Coinbase has long stood as an icon in the cryptocurrency world. During the altcoin explosion that took place during 2017, Coinbase distinguished itself from its peers by only listing 3 cryptocurrencies — Bitcoin, Ethereum, and Litecoin.
In contrast, exchanges like Binance have listed hundreds of different coins. Despite this, Coinbase has always existed as an exemplar of compliance and as such the most trusted cryptocurrency exchange in the eyes of the public — despite its fair share of customer complaints.
Coinbase’s approach of only listing three established cryptocurrencies appears to be vindicated as the SEC has now cast a shadow over cryptocurrency by hinting that a large majority of coins may be classified as securities.
As the cryptocurrency market (in the US at least) is being reshaped by the decisions being put forth by the SEC, Coinbase has made a sudden and unexpected change to its policies: it has begun listing more coins. At a time when almost everyone else is taking a wait and see approach, Coinbase has doubled the number of coins it offers and has said that it may add up to 30 additional coins in the future.
To many onlookers, this seems to fly in the face of current regulatory decisions, and Coinbase has not said much to clarify what is driving its recent decisions. However, Coinbase Vice President Dan Romero made some statements on Laura Shin’s podcast Unchained that have shed some light on what Coinbase is thinking.
Romero cited huge customer demand as the primary factor for adding more coins. He went on to say that “the ability to switch cryptocurrencies is a core piece of functionality in the ecosystem.”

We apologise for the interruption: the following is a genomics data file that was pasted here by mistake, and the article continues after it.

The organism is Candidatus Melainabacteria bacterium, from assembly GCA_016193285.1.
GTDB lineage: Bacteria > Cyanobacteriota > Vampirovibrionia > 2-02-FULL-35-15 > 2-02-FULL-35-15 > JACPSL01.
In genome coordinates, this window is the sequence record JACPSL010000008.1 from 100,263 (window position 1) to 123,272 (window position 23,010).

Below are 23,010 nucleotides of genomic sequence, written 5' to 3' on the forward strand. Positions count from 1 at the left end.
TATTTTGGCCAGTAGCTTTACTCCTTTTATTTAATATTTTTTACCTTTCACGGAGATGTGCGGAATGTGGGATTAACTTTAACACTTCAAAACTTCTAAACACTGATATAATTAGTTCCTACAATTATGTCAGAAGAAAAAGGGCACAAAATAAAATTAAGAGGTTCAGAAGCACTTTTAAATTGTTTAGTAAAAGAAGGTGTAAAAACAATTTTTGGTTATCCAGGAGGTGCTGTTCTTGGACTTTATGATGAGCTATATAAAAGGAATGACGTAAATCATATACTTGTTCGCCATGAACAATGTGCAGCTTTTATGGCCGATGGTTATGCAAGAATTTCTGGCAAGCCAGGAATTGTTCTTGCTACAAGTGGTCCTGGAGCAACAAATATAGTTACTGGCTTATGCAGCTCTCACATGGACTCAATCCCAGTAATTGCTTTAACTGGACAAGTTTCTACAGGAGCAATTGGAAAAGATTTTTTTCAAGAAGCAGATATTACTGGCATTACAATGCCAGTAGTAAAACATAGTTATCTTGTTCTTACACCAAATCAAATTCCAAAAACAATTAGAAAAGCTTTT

It seems Coinbase wants to be more than just a trusted fiat on-ramp for cryptocurrency buyers to exchange fiat for cryptocurrency before buying coins on other exchanges. This makes sense as the trading market for altcoins has brought in $1 billion in profit for Binance in 2018.
But what about the SEC suggesting many of these coins might be securities? Doesn’t Coinbase need to avoid listing assets which may be unregistered securities?
Romero suggested that Coinbase’s legal team is hard at work ensuring that doesn’t occur.
In other words: Coinbase is confident none of the coins it has listed or is planning to list are securities.
But this stands in contrast to statements made by SEC Chief Jay Claton, who said “I Believe Every ICO I’ve Seen is a Security.”
If Coinbase is right, and none of the coins it has listed are securities (including several coins that had an ICO), then the SEC is prepared to treat cryptoassets with a greater deal of flexibility than previously thought.
So either Coinbase is making a multi-million dollar blunder, or the SEC’s posturing has misrepresented its actual intent. In light of Coinbase’s recent $300 million capital raise, investors must think Coinbase has it right as well.